State health officials warn of surge after around 6.7k COVID-19 cases reported over two days

OKLAHOMA CITY (KFOR) – The Oklahoma State Department of Health said COVID-19 cases in the state surged Sunday and Monday after about 6,700 cases were reported in those two days. 

Over 2,000 cases were confirmed Monday after more than 4,000 on Saturday. State health leaders are chalking it up to a back log in the numbers, while out state health commissioner admits that right now it’s still a sit and watch kind of plan. 

“We’re going to call on all Oklahomans to take immediate action to slow the spread,” said state health commissioner Lance Frye on Monday. “Our numbers are increasing and should be taken seriously.” 

The governor is expected to hold a news conference Tuesday at 2 p.m. to discuss the spike. It is unclear on what actions he is planning to take, if any. 

On Saturday, the state originally reported 4,741 new cases. They corrected that number on Sunday, citing duplicate numbers by labs switching from manual to electronic reporting.  

“Yesterday’s count of 4,507 is an accurate reflection of how much this virus is transmitting across our communities,” Frye said.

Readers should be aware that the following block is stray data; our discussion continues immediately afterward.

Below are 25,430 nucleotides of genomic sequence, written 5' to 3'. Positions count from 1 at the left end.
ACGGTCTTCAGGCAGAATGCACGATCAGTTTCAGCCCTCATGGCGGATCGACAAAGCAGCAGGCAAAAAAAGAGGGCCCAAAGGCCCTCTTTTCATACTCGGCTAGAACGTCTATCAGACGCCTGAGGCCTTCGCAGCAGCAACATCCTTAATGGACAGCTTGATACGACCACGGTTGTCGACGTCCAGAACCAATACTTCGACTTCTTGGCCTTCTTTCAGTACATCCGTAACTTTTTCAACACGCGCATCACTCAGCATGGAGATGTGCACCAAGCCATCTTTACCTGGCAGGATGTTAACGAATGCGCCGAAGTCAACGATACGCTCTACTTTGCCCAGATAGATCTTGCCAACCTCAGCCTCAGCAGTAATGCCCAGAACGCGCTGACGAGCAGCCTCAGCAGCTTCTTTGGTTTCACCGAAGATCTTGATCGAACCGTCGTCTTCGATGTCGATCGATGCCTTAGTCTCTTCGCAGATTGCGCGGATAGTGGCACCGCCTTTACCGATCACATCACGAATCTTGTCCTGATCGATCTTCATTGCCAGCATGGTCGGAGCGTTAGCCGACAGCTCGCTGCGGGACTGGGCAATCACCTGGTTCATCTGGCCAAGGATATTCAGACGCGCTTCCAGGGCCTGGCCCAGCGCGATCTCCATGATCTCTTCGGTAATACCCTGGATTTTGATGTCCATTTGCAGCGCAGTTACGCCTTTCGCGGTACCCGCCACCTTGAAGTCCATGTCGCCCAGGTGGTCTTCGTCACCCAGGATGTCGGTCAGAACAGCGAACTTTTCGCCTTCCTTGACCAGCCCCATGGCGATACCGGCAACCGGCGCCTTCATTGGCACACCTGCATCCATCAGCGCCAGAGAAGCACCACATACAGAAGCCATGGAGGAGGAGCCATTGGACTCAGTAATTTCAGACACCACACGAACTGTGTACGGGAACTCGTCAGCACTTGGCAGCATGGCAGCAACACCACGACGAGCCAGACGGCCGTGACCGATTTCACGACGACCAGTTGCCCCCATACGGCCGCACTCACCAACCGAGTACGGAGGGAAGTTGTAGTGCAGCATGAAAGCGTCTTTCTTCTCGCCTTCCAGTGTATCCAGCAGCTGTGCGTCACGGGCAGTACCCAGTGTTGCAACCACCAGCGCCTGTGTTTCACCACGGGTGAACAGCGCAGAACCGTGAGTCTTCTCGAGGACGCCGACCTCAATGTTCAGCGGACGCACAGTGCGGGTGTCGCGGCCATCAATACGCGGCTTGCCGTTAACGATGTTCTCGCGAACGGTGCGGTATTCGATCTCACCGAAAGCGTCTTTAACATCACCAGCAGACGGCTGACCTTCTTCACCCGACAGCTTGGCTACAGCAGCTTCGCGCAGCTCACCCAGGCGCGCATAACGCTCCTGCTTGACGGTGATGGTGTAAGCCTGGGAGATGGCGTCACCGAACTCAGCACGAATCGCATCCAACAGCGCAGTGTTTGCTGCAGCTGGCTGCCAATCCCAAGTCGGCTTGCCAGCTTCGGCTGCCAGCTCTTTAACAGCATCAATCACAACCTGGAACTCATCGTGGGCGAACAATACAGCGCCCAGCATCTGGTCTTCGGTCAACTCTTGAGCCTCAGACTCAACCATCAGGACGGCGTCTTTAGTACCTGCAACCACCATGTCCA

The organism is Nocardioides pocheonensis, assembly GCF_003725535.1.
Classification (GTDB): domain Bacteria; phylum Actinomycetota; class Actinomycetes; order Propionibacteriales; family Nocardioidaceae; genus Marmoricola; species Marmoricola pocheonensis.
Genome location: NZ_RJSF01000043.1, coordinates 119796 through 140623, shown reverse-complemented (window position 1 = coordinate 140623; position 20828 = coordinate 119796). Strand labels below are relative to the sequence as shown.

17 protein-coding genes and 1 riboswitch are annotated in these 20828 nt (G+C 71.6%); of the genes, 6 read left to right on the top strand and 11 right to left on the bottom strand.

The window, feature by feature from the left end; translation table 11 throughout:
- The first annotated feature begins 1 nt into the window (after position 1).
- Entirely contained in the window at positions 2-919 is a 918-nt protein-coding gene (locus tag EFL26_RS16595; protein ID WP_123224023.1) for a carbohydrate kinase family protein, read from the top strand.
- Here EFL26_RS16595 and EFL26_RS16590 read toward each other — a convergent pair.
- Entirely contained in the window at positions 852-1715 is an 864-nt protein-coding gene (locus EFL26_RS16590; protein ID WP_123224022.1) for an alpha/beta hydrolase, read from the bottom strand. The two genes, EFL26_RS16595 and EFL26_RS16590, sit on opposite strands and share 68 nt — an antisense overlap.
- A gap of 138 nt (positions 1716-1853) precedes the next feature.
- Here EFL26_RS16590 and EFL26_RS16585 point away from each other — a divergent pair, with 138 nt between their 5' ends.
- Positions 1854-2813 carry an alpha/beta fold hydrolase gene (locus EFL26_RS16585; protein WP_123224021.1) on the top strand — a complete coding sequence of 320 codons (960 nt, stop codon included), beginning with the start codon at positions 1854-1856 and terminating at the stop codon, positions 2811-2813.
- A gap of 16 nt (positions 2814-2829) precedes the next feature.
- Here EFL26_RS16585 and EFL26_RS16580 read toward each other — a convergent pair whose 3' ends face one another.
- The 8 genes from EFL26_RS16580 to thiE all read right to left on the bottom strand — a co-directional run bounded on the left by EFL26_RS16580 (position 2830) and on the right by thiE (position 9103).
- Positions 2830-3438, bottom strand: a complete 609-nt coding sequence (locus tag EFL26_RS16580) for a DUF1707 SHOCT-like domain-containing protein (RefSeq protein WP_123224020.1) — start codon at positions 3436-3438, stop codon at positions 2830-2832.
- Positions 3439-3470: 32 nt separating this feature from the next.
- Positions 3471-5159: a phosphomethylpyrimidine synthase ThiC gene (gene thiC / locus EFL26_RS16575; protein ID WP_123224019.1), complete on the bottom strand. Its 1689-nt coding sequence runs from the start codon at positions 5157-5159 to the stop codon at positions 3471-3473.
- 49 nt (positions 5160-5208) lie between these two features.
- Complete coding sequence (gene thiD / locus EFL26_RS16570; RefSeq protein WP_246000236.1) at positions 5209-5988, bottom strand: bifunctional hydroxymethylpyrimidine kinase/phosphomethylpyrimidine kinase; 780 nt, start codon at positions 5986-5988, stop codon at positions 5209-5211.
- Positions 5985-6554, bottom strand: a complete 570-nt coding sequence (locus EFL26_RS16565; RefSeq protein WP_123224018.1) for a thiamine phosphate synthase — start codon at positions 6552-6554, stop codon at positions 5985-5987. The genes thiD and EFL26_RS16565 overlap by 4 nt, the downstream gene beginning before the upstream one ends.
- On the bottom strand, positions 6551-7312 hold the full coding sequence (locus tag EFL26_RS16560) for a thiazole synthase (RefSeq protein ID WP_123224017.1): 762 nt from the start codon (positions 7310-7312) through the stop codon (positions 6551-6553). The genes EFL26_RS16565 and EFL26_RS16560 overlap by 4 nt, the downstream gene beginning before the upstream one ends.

Monday, another 2,000 was added to the count. The holidays are just around the corner. Something health leaders have been expressing concerns over in recent days. 

“We want to make sure everyone is taking the appropriate precautions,” Frye said. 

This recent rise comes almost a week after the United States general election. Some of the watch parties went maskless, with little to no social distancing measures in place. 

“I don’t think masks are going to stop a virus,” said Joanna Baker at the Tulsa County GOP election watch party in Broken Arrow Tuesday. “It is a virus and it’s going to have to go through us.” 

Gov. Stitt has said he has no plans for a statewide mask mandate. Frye said he thinks people should wear masks he doesn’t think a majority would follow a mandate. 

“Do we have independent people in the state of Oklahoma that believe in their freedom so much that they will do something the opposite you tell them to do?” Frye asked. “My answer is absolutely we do have those people in Oklahoma.” 

State epidemiologist Jared Taylor added to Frye’s statement. 

“The Governor is duly elected official of this state, I’m not,” Taylor said. “That’s a political decision. It’s not a decision for me to make.” 

Others like Sophia Rone in Oklahoma City has tested positive along with three of her four kids. Unable to return to work until everyone in her home tests positive, she said the damage has already been done as she is running out of money with nowhere to turn. 

“To tell people what I’m going through, physically financially emotionally, is really hard,” Rone said. 

The state epidemiologist said today that the virus is spreading so fast it’s hard to pinpoint where the most spread is happening.

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